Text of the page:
One might wonder about the bigger picture in researching something that affects relatively few people. To that, Rosenblatt, points to discoveries in the last century that helped us understand the source and importance of folic acid and vitamin B12 to the betterment of all people. In fact, two Nobel prizes were given to discoveries relating to vitamin B12 - one on how liver extract could reverse vitamin B12 deficiency, and one for determining the structure of the vitamin.

Rosenblatt’s interest in rare disease began in 1971, when he was in Boston researching how folic acid affected human health. He returned to McGill to work with people studying the problems associated with B12 absorption, including Dr. Bernard Cooper at the RVH and Dr. Michael Whitehead at The Children’s. Rosenblatt developed a referral network where patient samples were sent in from all over the world.  The biopsies were – and continue to be – used to grow cells and develop a series of tests to determine basic biological problems. “This allowed us to characterize patients into distinct groups and identify all of the genes responsible for their diseases.” That referral network has since evolved into one of the only two diagnostic labs of their kind in the world.

“At the MUHC, we are mandated to treat people with problems – common or rare. In a university hospital setting, we have the opportunity to work on basic discovery and lay the foundation of the medicine of the future. When you work in this area of medical or clinical research, you’re not looking for an immediate pay-off. The work we do is building a foundation of solid medical science that will be the medicine of the future.”

Rosenblatt points out that the world of rare disease is not all obscure, “Patient-based research in a teaching hospital setting is extremely applied. Teaching hospitals have an obligation to address the cutting edge as that may be prime time in the future.” He argues that if not for rare disease research “we would still be looking at how to create a better iron lung - instead of treating the biological basis of illnesses like cystic fibrosis.”

In the competitive world of funding, Rosenblatt has been fortunate, receiving continuous support since 1975. Though he had considered slowing down, technological advances have been conducive to making more discoveries as research that used to take years, now take just months. “The work I do now takes advantage of the expertise at places liked the McGill-Genome Quebec Innovation Centre. The beauty of McGill is that as one of the best universities in the world it must keep pace and continue to develop these technologies.”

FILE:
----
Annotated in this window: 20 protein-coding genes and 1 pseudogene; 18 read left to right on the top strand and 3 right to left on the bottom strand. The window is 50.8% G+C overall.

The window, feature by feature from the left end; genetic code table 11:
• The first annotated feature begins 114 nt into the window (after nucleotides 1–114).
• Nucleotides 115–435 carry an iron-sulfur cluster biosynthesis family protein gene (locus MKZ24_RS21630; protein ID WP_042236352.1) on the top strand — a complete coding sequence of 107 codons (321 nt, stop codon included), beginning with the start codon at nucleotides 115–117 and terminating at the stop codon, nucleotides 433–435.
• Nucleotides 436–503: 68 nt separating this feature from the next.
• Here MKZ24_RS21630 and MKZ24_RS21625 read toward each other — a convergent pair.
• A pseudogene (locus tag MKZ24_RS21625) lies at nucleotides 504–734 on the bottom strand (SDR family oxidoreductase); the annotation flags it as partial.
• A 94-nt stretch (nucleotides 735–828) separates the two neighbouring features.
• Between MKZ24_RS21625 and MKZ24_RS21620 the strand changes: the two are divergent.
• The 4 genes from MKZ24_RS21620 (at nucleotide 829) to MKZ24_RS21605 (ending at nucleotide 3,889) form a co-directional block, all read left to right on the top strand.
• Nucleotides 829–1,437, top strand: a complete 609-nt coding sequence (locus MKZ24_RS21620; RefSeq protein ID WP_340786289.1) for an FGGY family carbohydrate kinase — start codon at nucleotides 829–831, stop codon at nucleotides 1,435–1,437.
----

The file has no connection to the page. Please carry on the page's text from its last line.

Most recently, Rosenblatt has been working on the creation of a project known as RaDiCAL (Rare Disease Consortium for Autosomal Loci) that will list over 1,000 single gene disorders for which causal genes are not known. DNA samples will be collected from single patients with each of these diseases and next generation sequencing technology will be used to find candidate genes.

Rosenblatt also runs a diagnostic clinical lab that touches on everything from Huntington disease to hereditary breast cancer. As chairman of McGill’s Department of Human Genetics, Rosenblatt is deeply involved in developing the pedagogical aspects of the department, ensuring the medicine of the future will be well-served by the researchers of today.

Rosenblatt is as outgoing as he is uncommon. “I have a very balanced and good life,” said the doctor, who makes time to connect with patients in ways that might elude a rare disease researcher.  Drawing on his training as a pediatrician, Rosenblatt spends each Saturday seeing patients at the Jewish General Hospital. “This way, I can treat the common colds and ear infections,” said the affable doctor.

Where others might opt to sit back and take it easy, Rosenblatt finds new ways to heal his community from arranging  hockey contests for his students to serenading MUHC patients in the company of his beloved wife.

Read more about Dr. Rosenblatt’s recent discoveries

Read about Linda Chernin-Rosenblatt and [email protected] in the Volunteer Spotlight